By Tom Bradley

While it’s still premature to evaluate the impact that the tragedy in Japan will have on businesses and the economy, Edinburgh Partners (the manager of our Global Equity Fund) has conducted a preliminary assessment.

Before addressing specifics, EPL notes that the comparisons some commentators are making with the stock market’s reaction after the 1995 Kobe earthquake are not appropriate. In 1995, the stock market was expensive, trading at a cyclically-adjusted price-earnings multiple (P/E) of over 35x. Currently, the P/E is less than half that level and earnings growth remains strong (although it will be hampered in the near-term by the residual effects of the earthquake and tsunami).

In evaluating the potential impact on corporate earnings over their 5-year forecast horizon, the key question EPL is addressing is the extent to which production facilities have been affected. For many companies, where the plant remains intact, they’re expecting only short-term supply chain disruptions. In the case of construction and power companies, they are looking at comparatively larger and more sustained impacts.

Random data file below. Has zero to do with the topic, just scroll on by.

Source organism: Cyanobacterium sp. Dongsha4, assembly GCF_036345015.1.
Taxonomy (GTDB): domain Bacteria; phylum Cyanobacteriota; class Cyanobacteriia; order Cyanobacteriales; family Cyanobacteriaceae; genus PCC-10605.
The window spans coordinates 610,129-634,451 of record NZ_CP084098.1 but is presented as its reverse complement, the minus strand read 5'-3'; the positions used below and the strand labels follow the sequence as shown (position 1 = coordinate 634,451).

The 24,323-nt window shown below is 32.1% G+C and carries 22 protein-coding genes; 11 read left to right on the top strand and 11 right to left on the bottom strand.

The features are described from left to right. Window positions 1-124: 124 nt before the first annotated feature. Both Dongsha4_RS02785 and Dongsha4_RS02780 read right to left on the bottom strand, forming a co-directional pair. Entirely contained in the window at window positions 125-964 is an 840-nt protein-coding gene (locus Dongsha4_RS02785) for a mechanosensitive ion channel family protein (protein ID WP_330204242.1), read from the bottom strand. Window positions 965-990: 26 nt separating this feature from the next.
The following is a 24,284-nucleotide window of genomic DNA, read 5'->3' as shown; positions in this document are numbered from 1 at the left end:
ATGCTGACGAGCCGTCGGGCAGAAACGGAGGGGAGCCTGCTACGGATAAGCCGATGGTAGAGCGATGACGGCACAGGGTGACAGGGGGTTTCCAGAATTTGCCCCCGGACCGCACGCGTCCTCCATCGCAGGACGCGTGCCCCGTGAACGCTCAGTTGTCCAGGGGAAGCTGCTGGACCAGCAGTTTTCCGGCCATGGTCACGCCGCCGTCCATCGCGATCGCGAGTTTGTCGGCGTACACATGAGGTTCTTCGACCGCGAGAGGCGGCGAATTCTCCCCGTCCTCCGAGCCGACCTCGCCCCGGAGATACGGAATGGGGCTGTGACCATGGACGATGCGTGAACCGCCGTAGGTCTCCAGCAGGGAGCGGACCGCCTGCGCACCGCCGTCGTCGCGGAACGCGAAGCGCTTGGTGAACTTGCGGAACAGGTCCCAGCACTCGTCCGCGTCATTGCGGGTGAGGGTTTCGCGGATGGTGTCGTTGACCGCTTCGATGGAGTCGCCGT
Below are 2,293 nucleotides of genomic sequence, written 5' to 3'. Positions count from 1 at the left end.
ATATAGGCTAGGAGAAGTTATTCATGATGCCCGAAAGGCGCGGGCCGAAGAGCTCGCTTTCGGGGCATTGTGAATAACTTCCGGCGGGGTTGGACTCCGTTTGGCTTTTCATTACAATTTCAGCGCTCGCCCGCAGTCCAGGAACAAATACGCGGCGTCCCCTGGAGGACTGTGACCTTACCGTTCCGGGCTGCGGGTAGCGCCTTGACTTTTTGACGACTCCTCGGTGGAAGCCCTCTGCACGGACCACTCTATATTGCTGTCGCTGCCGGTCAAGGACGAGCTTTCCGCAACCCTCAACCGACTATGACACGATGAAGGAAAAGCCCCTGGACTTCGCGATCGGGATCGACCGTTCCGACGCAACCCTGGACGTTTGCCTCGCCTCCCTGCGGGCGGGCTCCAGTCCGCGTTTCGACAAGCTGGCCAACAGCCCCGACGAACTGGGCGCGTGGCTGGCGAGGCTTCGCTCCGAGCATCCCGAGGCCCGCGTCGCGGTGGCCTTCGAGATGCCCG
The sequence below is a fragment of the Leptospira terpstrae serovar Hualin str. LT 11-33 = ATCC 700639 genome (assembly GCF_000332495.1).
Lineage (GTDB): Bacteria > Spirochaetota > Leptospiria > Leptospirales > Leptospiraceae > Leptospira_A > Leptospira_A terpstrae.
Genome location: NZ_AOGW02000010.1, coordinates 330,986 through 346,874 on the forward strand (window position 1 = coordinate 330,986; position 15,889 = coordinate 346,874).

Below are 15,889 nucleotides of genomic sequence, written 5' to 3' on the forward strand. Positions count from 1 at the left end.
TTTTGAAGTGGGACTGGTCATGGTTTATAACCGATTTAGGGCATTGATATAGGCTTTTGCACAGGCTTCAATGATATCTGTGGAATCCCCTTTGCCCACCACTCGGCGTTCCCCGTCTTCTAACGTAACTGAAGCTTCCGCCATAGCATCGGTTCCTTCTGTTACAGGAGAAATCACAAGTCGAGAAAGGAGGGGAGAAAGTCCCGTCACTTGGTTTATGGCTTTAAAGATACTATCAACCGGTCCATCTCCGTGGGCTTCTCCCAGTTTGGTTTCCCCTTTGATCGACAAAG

EPL’s analysts expect that for the majority of companies in the Global Equity Fund, long-term earnings forecasts will not vary by more than 10%. In general, they feel the share price declines for these companies have been excessive and expect to see sustained appreciation when the nuclear threat abates and general sentiment improves. Once they’re able to confirm their initial findings, they’ll look to increase holdings where appropriate.

For certain construction-related companies, EPL anticipates a potential positive change of more than 10% in long-term earnings forecasts, as these companies are likely to benefit from a significant increase in public works spending. Kajima is an example of a portfolio holding that falls into this category.

The manager believes that the two principal caveats to a recovery in stock prices relate to nuclear risk and bond market risk (i.e. reconstruction financing needs will place excessive pressure on government finances). The first risk remains unclear. The current expert appraisals suggest minor contamination at a local level but until definitive statements are made by the authorities, concerns will remain.

While the second risk is also real, EPL feels that a different scenario will emerge whereby the magnitude of the disaster will stimulate national unity in the political process and we’ll see a co-ordinated reaction from the Treasury and the Bank of Japan. Early signs of this are encouraging.

At the risk of sounding pat, we encourage investors to stick to their long-term plan and avoid any knee-jerk investment decisions based on the news coming out of Japan. Our manager is on top of the situation and is making the hard decisions on your behalf.